Underground Railroad Sites on the Connecticut Freedom Trail

Slavery existed in America from the earliest period of colonial settlement at the beginning of the seventeenth century until it was abolished in 1865 by passage of the Thirteenth Amendment. While some slaves became free through legal means, many who wanted freedom chose to escape from their owners and find a safe location. This system began during America’s colonial period and led to laws that penalized persons who assisted runaway slaves. In 1793 the United States government passed its Fugitive Slave Act that allowed for the capture and return to slavery of any runaway slave living in a free state. As it developed over the years, the Underground Railroad, which was neither under the ground nor a railroad, provided a series of safe havens, or stations, for fugitive slaves who were making their way to the Northern states, Canada, or other locations.

The North Star was a guide for runaway slaves leaving the South, but once in the Underground Railroad system the participants were conducted by foot, wagon, horse, or boat to a private house, barn, or church where they would be hidden until it was possible to send them to the next northward-bound location. This operation required the cooperation of free African Americans, Native Americans, and whites. It also required secrecy since free participants could be charged with breaking the law in helping slaves escape their owners. This secrecy has made it difficult to document fully what buildings in Connecticut were used in the Underground Railroad, and often this information has survived only in oral tradition.

Fugitive slaves entered Connecticut at a number of points. Some passed through the state by way of Stamford, New Haven, or Old Lyme, often traveling on to Farmington, the “Grand Central Station” in Connecticut. From there they headed north to Westfield or Springfield, Massachusetts. Some traveled to Springfield by way of Middletown, Hartford, and other communities along the Connecticut River. Those who passed through the state by way of New London or Westerly, Rhode Island, went north to Norwich and Putnam, and then to Worcester, Massachusetts. A western Connecticut route included Waterbury, New Milford, Washington, Torrington, Winchester, and Winsted.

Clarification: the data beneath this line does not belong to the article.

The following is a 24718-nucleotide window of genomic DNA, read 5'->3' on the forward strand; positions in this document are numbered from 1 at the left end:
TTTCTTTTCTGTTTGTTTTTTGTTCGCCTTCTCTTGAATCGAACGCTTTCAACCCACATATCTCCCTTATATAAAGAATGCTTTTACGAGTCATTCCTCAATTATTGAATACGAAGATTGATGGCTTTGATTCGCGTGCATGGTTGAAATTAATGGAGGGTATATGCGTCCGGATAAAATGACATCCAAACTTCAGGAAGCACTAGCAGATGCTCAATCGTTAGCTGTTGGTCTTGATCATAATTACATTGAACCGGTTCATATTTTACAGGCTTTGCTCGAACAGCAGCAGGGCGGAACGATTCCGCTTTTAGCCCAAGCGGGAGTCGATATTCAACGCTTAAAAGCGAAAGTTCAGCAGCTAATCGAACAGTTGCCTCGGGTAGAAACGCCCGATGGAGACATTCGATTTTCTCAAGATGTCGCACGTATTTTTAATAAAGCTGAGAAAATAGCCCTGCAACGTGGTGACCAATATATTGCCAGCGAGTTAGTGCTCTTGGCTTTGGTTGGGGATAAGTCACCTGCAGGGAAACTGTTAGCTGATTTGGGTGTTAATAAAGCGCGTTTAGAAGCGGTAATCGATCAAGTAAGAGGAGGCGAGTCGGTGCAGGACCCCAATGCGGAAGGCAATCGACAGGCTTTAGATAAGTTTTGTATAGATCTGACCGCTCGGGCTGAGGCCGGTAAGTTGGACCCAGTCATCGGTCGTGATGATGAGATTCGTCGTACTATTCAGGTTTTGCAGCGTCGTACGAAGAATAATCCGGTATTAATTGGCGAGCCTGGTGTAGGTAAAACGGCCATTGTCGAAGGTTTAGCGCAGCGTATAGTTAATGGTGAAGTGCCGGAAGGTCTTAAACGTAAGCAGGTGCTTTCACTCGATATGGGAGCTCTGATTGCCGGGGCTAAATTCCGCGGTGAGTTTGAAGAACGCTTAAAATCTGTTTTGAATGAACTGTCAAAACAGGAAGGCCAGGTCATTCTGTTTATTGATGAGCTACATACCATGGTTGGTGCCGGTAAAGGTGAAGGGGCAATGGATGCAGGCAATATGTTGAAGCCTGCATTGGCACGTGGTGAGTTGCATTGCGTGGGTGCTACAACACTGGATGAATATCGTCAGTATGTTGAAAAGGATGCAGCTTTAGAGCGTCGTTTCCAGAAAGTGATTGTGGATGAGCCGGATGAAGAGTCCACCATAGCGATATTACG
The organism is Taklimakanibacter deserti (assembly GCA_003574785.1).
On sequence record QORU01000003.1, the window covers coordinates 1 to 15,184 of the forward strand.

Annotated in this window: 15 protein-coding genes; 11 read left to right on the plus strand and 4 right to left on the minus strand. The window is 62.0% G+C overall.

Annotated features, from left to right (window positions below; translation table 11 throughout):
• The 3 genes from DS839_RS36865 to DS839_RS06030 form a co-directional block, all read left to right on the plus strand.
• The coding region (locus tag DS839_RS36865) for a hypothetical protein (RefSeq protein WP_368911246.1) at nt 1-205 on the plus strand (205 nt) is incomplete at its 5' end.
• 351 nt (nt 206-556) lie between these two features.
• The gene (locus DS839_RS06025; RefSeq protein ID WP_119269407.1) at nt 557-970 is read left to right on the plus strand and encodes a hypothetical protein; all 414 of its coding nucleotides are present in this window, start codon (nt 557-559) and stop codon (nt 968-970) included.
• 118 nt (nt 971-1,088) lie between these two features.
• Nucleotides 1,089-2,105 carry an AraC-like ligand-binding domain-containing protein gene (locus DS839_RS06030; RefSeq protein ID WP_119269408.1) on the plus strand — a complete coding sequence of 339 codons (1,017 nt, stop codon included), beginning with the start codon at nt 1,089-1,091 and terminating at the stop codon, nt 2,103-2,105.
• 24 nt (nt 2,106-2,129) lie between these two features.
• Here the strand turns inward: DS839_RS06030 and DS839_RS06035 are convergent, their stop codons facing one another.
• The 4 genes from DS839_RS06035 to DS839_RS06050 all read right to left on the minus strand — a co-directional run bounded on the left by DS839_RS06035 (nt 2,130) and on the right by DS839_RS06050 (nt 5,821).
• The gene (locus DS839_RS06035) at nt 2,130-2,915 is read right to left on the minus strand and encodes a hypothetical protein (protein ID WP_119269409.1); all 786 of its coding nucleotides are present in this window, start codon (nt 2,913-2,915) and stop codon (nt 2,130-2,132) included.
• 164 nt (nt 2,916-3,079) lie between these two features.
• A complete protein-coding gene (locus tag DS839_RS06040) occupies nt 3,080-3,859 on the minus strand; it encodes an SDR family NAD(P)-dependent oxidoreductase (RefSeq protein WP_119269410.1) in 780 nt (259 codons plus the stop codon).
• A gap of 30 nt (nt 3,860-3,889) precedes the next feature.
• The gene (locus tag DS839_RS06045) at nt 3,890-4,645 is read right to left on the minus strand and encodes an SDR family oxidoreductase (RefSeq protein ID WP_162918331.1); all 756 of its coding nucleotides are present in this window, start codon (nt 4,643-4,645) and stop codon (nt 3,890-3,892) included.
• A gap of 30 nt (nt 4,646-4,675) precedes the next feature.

The buildings included on the Freedom Trail as Underground Railroad sites are:

Francis Gillette House
545 Bloomfield Avenue

Elijah Lewis House
1 Mountain Spring Road

Austin F. Williams House/Carriage House
127 Main Street

Samuel Deming House
66 Main Street

Smith-Cowles House
27 Main Street

Timothy Wadsworth House
340 Main Street

Sachem Country House
111 Goose Lane

Hart Porter Homestead/Outbuilding
465 Porter Street

Benjamin Douglas House
11 South Main Street

Brace/Stephen House
1349 Main Street

Joshua Hempstead House
11 Hempstead Street

Randall’s Ordinary Landmark Inn & Restaurant
Route 2

Verney Lee House
118 Washington Street

Steven Peck House
Lyme Street and Beckwith Lane

Washburn Tavern
90 Oxford Road

Uriel Tuttle House
3925 Torringford Street

Isiah Tuttle House
4040 Torringford Street

The Ovals
36 Seeley Road

Some of these sites cannot be documented with precision; their inclusion is based on written histories, studies, and traditions.

Source: “Connecticut Freedom Trail” brochure, produced by the Connecticut Historical Commission.